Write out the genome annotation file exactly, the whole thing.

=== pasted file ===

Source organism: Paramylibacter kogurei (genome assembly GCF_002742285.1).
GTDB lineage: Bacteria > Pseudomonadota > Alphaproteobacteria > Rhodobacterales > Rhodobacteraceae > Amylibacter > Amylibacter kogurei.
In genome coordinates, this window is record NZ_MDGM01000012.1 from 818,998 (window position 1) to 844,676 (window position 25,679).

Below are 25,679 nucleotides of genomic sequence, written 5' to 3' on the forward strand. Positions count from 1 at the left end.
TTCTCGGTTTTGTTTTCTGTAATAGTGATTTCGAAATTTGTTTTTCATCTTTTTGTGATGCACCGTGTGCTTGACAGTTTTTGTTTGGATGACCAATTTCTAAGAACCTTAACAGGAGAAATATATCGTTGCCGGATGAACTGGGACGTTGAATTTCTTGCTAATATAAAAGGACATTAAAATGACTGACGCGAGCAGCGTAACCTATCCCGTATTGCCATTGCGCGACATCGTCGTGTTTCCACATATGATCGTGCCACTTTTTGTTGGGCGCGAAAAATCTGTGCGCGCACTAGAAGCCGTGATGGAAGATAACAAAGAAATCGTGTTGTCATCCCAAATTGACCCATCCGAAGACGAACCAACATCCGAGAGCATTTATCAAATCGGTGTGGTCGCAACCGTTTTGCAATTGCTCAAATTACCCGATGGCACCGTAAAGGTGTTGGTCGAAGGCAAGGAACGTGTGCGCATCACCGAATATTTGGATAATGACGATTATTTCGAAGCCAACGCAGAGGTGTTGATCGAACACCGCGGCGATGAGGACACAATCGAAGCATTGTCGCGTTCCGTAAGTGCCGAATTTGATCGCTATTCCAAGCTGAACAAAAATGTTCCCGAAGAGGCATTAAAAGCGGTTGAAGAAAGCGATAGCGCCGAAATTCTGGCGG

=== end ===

Source organism: Paramylibacter kogurei (genome assembly GCF_002742285.1).
GTDB lineage: Bacteria > Pseudomonadota > Alphaproteobacteria > Rhodobacterales > Rhodobacteraceae > Amylibacter > Amylibacter kogurei.
In genome coordinates, this window is record NZ_MDGM01000012.1 from 818,998 (window position 1) to 844,676 (window position 25,679).

Below are 25,679 nucleotides of genomic sequence, written 5' to 3' on the forward strand. Positions count from 1 at the left end.
TTCTCGGTTTTGTTTTCTGTAATAGTGATTTCGAAATTTGTTTTTCATCTTTTTGTGATGCACCGTGTGCTTGACAGTTTTTGTTTGGATGACCAATTTCTAAGAACCTTAACAGGAGAAATATATCGTTGCCGGATGAACTGGGACGTTGAATTTCTTGCTAATATAAAAGGACATTAAAATGACTGACGCGAGCAGCGTAACCTATCCCGTATTGCCATTGCGCGACATCGTCGTGTTTCCACATATGATCGTGCCACTTTTTGTTGGGCGCGAAAAATCTGTGCGCGCACTAGAAGCCGTGATGGAAGATAACAAAGAAATCGTGTTGTCATCCCAAATTGACCCATCCGAAGACGAACCAACATCCGAGAGCATTTATCAAATCGGTGTGGTCGCAACCGTTTTGCAATTGCTCAAATTACCCGATGGCACCGTAAAGGTGTTGGTCGAAGGCAAGGAACGTGTGCGCATCACCGAATATTTGGATAATGACGATTATTTCGAAGCCAACGCAGAGGTGTTGATCGAACACCGCGGCGATGAGGACACAATCGAAGCATTGTCGCGTTCCGTAAGTGCCGAATTTGATCGCTATTCCAAGCTGAACAAAAATGTTCCCGAAGAGGCATTAAAAGCGGTTGAAGAAAGCGATAGCGCCGAAATTCTGGCGG